Oregon has some terrific writers and thinkers. John Daniel is one I hadn't known about until I read an essay of his in today's Portland Oregonian.
"When blood is not a metaphor" is a terrific commentary about the shooting a week ago of Congresswoman Giffords and the murder of six others by crazed gunman Jared Loughner.
Regarding Sarah Palin's crosshairs metaphor, Daniel says:
Neither Palin nor anyone on her political action committee intended that a warped 22-year-old or anyone else should use a firearm to shoot Arizona Congresswoman Gabrielle Giffords.
But language set loose in public is instantly nationalized and globalized in the media, and like language exchanged between two people in private, it has power. Words stir passions in unpredictable ways. In the wilderness of a particular human psyche (to use a metaphor), language can form an intention, or prepare the way for an intention to be formed, or affirm an intention already forming.
The language of public discourse matters. Metaphors matter.
In my own recent musings about this subject, I noted:
Now, it seems obvious that both mentally ill and mentally healthy people are affected by public discourse and messaging. If this wasn't true, advertising wouldn't work. Or political ads. Or inspiring speeches.
It makes no sense, then, when people claim that vitriolic political discourse has no effect on mentally unbalanced individuals like Jared Loughner. This is like saying that a million dollar ad for Coke or Pepsi during the Super Bowl has no effect on soft drink consumption.
You can bet -- a lot -- that it does, because corporations don't spend huge amounts of money on messages promoting their products if words and images were powerless to affect human behavior.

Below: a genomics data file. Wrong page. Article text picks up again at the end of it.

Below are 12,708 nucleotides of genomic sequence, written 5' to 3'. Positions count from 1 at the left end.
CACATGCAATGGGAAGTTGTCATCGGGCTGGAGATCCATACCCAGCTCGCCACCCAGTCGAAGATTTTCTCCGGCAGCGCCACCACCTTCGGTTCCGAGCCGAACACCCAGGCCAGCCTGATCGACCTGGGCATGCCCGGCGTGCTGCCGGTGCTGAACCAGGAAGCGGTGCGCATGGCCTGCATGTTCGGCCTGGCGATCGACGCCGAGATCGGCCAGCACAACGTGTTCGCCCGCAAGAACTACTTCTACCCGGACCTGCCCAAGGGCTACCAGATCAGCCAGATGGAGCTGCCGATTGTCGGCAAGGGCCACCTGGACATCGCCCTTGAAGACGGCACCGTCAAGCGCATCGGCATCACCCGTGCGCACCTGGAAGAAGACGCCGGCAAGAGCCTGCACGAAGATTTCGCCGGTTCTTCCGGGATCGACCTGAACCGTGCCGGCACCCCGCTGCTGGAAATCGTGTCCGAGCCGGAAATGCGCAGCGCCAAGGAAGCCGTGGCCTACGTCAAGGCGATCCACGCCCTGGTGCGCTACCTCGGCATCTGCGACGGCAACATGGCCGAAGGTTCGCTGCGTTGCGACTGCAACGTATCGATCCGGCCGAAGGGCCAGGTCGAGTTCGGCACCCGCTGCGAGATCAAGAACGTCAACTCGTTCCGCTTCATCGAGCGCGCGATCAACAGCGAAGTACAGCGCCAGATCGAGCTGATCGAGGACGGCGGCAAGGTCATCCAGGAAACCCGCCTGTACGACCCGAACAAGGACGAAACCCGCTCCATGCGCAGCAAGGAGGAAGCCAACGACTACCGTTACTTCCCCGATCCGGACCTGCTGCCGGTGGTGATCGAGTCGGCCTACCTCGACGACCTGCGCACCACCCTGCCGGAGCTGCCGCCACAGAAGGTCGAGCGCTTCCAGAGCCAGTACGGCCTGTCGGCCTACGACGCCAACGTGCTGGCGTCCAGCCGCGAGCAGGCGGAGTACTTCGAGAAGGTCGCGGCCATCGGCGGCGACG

Daniel's concluding words also made a heck of a lot of sense to me. He starts out by talking about the Tea Party'ers and other right-wingers who loudly scream about the "tyranny" of Obama and the Democrats.
They are not suffering under tyranny. Their liberty is greater now than it was in Jefferson's time and is in no way threatened. They want their country back, but no one has taken their country away. Its democratic institutions remain intact, equally for them and for those of us who disagree with them -- institutions put into place precisely to avoid soaking the soil once again with actual blood.
The only problem of the mad-as-hells is that the president of the United States is pursuing the measures he said he would pursue, if elected, and that Congress has passed some of those measures into law, in most cases watered down.
When a president I thought a poor choice for the job was running the country in the last decade, neither I nor anybody I know wailed with Glenn Beck tears or stormed with Bill O'Reilly choler that we wanted our country back. We didn't rant of bull's eyes, or reloading, or irrigating with blood. We worked peaceably for change.
But yes, all of us commit excesses of speech. Democrats, Republicans, liberals, conservatives, anarchists, constitutionalists, vegetarians, all of us have thoughtlessly bandied metaphors. And so all of us should choose our words carefully.
Because language matters. Strong phrases may feel good and righteous in the saying, but their influence goes far and viral these days. The blood that flowed from Gabrielle Giffords, and U.S. District Judge John Roll, and 9-year-old Christina Taylor Green, and the others killed or wounded in Tucson, was no metaphor.